Through the integration of accumulated knowledge of both research groups at UoM and UT, and the use of advanced experimental equipment, the project will enable students to acquire interdisciplinary knowledge and technologies that enable the synthesis of valuable molecules. This project will contribute to the cultivation of students who possess solid skills capable of excelling globally and broadly in modern society, where the development of greener methods for substance production is urgently needed. 

Supervisory team email addresses

To apply for a PhD in Chemistry (2024 entry), see an overview of the PHD Chemistry programme.

Computational Evolutionary Biomechanics of Bipedal/Quadrupedal Locomotion in Early Hominids

Project Description

The transition to habitual upright walking is one of the defining features of the human (as opposed to the chimpanzee) lineage and understanding its evolution is therefore of extreme interest to palaeoanthropologists. The aim of the project is to produce a computer simulation of bipedal/quadrupedal locomotion in human ancestors who just began to walk bipedally based on a neuro-musculoskeletal model and reinforcement learning, with the aim of understanding the driving force behind the evolutionary transition from quadrupedal to bipedal locomotion in early hominids. The project combines both experimental studies of non-human primate locomotion in African great apes and cercopithecoid monkeys, and computational simulation studies of bipedal/quadrupedal locomotion using anatomically based neuro-musculoskeletal models of early hominids. An ideal candidate will have a biology/anthropology background with an interest in experimental techniques and good numerical skills and training will be provided in all the necessary techniques.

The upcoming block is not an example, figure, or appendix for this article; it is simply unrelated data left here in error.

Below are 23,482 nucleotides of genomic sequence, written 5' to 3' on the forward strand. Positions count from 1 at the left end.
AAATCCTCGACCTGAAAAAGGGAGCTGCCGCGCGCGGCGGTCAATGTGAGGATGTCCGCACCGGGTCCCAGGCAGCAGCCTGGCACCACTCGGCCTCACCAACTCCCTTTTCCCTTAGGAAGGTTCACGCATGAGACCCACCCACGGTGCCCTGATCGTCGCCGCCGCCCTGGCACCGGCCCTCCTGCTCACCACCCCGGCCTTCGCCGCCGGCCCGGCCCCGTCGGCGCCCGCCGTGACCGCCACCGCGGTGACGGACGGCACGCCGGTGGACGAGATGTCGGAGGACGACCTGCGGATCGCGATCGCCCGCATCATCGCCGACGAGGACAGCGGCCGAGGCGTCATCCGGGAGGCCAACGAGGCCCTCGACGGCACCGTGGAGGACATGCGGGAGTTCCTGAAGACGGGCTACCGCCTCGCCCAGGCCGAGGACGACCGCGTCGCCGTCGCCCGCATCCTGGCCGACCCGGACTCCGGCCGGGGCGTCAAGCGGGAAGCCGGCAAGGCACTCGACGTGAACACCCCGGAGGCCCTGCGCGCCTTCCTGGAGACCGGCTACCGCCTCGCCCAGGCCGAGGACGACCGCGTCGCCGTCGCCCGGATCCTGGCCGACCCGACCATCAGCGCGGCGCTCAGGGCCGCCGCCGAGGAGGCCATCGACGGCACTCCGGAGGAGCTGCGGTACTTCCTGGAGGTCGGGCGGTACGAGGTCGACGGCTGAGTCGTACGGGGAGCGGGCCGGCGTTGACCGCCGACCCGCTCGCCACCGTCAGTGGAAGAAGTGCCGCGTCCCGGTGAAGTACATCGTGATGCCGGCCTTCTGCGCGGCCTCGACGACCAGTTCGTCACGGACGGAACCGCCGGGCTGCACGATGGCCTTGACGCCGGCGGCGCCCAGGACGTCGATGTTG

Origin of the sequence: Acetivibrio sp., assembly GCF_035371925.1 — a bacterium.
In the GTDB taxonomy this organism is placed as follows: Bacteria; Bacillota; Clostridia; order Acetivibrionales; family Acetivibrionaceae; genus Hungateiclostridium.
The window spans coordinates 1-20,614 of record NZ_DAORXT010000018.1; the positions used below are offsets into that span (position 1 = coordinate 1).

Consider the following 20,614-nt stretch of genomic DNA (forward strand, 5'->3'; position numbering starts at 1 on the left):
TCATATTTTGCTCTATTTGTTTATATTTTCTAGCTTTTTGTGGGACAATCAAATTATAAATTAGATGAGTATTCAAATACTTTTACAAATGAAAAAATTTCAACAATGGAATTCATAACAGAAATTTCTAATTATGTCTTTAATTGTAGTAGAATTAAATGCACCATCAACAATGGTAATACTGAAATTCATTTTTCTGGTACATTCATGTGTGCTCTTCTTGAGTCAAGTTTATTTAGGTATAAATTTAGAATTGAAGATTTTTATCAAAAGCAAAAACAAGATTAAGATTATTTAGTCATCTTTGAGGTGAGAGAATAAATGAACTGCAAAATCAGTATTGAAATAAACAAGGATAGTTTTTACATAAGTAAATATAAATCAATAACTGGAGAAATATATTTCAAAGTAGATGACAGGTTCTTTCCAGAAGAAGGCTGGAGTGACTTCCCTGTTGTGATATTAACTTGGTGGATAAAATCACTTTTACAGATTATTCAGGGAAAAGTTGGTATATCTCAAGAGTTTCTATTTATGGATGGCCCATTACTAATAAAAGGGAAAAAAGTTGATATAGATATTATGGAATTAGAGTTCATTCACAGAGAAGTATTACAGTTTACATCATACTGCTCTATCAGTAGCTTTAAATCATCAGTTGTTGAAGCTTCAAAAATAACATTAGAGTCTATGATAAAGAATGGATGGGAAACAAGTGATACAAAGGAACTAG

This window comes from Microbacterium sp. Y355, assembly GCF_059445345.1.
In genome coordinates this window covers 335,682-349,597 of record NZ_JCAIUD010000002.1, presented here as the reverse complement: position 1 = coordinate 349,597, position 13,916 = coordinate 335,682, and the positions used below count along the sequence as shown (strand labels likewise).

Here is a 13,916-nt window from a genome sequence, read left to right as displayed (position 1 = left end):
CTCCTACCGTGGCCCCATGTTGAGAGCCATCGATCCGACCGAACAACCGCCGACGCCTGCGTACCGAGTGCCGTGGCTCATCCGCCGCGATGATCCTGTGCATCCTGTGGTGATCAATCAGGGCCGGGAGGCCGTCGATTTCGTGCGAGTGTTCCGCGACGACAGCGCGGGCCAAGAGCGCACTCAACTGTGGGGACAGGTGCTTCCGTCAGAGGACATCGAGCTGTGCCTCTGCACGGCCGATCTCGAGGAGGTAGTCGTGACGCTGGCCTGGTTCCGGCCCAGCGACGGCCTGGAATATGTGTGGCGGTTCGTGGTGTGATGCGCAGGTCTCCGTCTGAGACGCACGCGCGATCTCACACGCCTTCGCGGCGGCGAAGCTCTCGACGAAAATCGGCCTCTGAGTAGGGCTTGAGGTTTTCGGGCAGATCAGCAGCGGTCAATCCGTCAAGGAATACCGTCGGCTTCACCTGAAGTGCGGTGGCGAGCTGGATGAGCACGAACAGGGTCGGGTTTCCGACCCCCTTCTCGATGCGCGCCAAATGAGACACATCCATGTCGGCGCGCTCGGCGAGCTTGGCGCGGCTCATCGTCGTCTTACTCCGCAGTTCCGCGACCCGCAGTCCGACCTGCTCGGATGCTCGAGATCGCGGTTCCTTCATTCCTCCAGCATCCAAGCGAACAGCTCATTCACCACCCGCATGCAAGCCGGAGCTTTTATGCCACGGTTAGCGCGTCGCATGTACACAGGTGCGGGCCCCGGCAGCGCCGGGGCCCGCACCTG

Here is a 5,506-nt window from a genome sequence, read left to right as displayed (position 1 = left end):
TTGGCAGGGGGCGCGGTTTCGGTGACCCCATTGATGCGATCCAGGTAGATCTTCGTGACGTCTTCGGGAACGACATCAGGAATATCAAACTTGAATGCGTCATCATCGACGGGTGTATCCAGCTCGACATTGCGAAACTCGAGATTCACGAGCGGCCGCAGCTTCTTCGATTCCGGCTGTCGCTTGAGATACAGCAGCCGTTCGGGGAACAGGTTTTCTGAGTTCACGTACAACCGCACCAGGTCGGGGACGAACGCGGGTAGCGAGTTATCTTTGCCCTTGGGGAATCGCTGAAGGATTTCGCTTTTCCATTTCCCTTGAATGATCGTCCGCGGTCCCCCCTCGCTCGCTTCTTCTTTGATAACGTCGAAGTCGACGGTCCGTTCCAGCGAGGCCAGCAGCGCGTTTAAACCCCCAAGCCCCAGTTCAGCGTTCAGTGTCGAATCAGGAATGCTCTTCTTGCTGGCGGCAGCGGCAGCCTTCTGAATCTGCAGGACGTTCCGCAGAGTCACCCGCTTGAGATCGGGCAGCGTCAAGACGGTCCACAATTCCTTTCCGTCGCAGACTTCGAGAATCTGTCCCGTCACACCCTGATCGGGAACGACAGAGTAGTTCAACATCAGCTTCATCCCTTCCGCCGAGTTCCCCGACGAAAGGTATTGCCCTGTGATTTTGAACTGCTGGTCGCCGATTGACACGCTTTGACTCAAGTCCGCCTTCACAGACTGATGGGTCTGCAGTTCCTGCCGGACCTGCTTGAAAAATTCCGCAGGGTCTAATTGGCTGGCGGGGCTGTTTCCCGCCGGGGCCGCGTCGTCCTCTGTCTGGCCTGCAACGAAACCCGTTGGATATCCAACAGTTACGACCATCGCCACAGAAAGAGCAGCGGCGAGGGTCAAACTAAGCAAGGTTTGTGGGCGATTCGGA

Supervisory team email addresses

To apply for a PhD in Earth Science (2024 entry), see an overview of the PHD/MPhil Earth Science programme.

How to apply

There are up to three fully funded studentships available for suitable candidates to start this four-year programme in April 2025.
Candidates will need to meet all of the minimum entry requirements.

Applications will open for candidates to apply for approved projects at The University of Manchester during the week commencing 26 February 2024 and will close on 29 April 2024.

Iconic building at the University of Tokyo

Contact info

If you have any queries about the programme, the application process or your eligibility, please don't hesitate to get in touch: